Spiral Volumetric CT to Diagnose Pulmonary Embolism
Abstract & Commentary
Synopsis: Of 11 published investigations of spiral volumetric computed tomography in the diagnosis of pulmonary embolism, none met all 11 standards applied by the authors for studies of diagnostic tests, and only five articles met five standards. Spiral CT can be helpful for "ruling in" pulmonary embolism, but not for excluding this diagnosis.
Source: Mullins MD, et al. Arch Intern Med 2000; 160:293-298.
The use of spiral volumetric computed tomography (SVCT) to diagnose pulmonary embolism (PE) was first reported in 1992. Since that time, this technique has become more widely used to evaluate patients suspected of having PE. This study sought to determine whether current enthusiasm for SVCT in this context is justified by rigorously examining the available published studies of its use.
Mullins and associates at the University of Virginia performed a MEDLINE search for articles published up to mid-1998. They only included articles reporting comparisons of SVCT to the results of pulmonary arteriograms or another reference standard (such as a high-probability ventilation-perfusion scan in the presence of a high clinical suspicion for PE). To the published articles that met these criteria, Mullins et al applied 11 standards, adapted from accepted methods for scrutinizing studies of diagnostic tests (see Table).
Eleven studies were identified in the English literature prior to July 1998 that met the requirements of Mullins et al for inclusion. These studies came from six different countries, and reported on between 10 and 185 examinations. None of them met all 11 standards shown in the table. In fact, only five of them met five or more standards. Mullins et al conclude that there is not yet an established place for SVCT in the diagnostic evaluation of patients suspected of having acute PE. They point out that SVCT may be relatively sensitive and specific for diagnosing central pulmonary artery PEs, but that it is insensitive for diagnosing subsegmental clots.
COMMENT BY DAVID J. PIERSON, MD, FACP, FCCP
Enthusiasm for and widespread clinical use of a new diagnostic technique typically precedes appropriate scientific studies of its validity and cost-effectiveness. This is particularly true for conditions that are potentially life threatening, and for which the existing diagnostic armamentarium is far from ideal. PE is one such condition. A killer of hundreds of thousands of people annually, PE is notoriously difficult to diagnose, particularly in the presence of underlying cardiopulmonary disease. Ventilation-perfusion scanning is highly accurate in otherwise healthy patients when the history is typical and there are neither coexisting medical problems nor technical difficulties. When these conditions are not met, however, as tends to be the case in the ICU, the ventilation-perfusion scan all too often yields unhelpful "indeterminant" results. The currently popular ultrasound studies of the lower extremities are highly operator dependent and cannot say whether a clot is present in the lungs. The gold standard for diagnosing PE, pulmonary angiography, is invasive and not always easy to obtain.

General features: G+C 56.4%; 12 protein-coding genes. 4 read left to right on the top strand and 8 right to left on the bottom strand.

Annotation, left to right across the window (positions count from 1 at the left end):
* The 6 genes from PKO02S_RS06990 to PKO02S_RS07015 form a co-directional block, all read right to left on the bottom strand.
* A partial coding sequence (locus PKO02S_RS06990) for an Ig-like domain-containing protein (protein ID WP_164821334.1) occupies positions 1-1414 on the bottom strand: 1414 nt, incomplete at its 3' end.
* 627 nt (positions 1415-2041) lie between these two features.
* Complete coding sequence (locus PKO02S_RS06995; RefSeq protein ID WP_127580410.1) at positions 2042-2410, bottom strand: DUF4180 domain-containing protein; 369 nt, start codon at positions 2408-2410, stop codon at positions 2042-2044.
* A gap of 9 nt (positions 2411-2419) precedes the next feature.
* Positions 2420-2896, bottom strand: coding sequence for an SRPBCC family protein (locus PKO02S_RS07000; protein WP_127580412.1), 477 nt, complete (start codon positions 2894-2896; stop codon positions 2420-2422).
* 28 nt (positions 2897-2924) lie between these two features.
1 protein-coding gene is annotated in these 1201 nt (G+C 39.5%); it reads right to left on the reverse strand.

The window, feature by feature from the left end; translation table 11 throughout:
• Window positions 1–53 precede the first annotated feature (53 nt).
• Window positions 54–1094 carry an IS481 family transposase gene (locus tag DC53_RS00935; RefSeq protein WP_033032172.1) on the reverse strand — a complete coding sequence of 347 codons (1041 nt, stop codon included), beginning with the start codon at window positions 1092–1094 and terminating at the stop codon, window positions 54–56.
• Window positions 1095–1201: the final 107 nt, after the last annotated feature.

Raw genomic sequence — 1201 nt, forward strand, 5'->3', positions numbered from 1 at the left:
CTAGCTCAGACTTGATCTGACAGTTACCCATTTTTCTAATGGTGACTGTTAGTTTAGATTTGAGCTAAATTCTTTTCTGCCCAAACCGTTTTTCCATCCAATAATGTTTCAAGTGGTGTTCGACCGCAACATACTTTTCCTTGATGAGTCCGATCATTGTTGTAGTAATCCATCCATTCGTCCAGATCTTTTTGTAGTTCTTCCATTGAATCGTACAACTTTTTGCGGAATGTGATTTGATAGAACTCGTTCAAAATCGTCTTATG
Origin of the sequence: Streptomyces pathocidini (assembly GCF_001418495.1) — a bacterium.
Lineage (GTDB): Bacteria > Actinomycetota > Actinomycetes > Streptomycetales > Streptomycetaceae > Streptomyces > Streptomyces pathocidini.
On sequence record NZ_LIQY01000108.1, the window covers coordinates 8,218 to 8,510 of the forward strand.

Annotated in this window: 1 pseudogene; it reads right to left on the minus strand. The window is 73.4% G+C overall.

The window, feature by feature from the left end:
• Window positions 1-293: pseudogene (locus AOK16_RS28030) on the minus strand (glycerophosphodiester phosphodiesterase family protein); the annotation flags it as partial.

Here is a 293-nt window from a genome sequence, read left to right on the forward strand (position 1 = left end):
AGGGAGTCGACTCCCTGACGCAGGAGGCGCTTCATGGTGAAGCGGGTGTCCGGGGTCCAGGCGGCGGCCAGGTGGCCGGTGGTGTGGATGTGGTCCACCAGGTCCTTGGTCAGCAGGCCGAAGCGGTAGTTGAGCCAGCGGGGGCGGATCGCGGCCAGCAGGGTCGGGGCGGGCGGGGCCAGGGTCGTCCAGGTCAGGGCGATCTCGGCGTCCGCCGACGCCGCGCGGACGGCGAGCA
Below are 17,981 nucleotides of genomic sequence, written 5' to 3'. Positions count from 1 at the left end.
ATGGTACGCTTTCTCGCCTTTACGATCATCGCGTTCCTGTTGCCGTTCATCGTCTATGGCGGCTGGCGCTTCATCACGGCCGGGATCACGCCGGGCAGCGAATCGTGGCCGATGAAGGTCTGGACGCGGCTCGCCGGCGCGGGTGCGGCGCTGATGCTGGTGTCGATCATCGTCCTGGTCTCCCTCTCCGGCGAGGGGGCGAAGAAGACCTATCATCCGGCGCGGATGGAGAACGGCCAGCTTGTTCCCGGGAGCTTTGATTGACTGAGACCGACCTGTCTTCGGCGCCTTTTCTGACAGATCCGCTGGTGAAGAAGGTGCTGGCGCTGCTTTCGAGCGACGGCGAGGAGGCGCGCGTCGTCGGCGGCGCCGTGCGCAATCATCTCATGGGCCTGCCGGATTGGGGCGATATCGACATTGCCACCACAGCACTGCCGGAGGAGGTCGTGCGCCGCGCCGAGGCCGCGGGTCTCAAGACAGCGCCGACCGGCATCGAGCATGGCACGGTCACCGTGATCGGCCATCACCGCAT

|Table-Standards by Which Published Studies of SVCT Were Examined|
|1. Clear description of SVCT technique|
|2. Clear criteria for positive or negative result|
|3. Assessment of interpretation reliability by comparing independent (blinded) readings|
|4. Assessment of reliability of SVCT by having some patients undergo repeated testing with comparisons of both tests|
|5. Sufficient description of patient selection process so that similar patients could be studied|
|6. Sufficient description of patients themselves for reader to make comparisons with his/her own patients|
|7. Sufficient description of eligible patients who were not enrolled in study|
|8. Sufficient description of extent of disease so that results could be stratified by location or severity of PE|
|9. Sufficient detail on non-PE diagnoses so that inference of discriminative ability of SVCT for patients without PE possible|
|10. Referral of patients for SVCT and reference standard regardless of results of either|
|11. Results of SVCT and reference standard interpreted independently|
It is no wonder that SVCT has been so enthusiastically embraced by clinicians and radiologists alike. It is easy and quick to perform, and more and more reliance is being placed on its findings. In many institutions SVCT has rapidly become the initial diagnostic study of first choice for patients suspected of having PE. But is this trend justified?
This systematic review points out how incomplete the current database is with respect to using SVCT to diagnose PE. Especially, this test cannot be used to exclude this diagnosis with confidence. SVCT is highly specific for PE, and if it shows a big clot in a central pulmonary artery, the diagnosis is made. However, when a clot is not seen on SVCT, PE has definitely not been excluded. Thus, as Mullins et al point out, SVCT may have a role as a "rule-in" test for large central emboli, but additional research is required to establish its place in clinical practice.
In the diagnostic evaluation of patients suspected of having pulmonary embolism, spiral volumetric computed tomography:
a. is the gold standard.
b. can rule in large central emboli.
c. has replaced the ventilation-perfusion scan.
d. is useful in excluding small peripheral emboli.
e. All of the above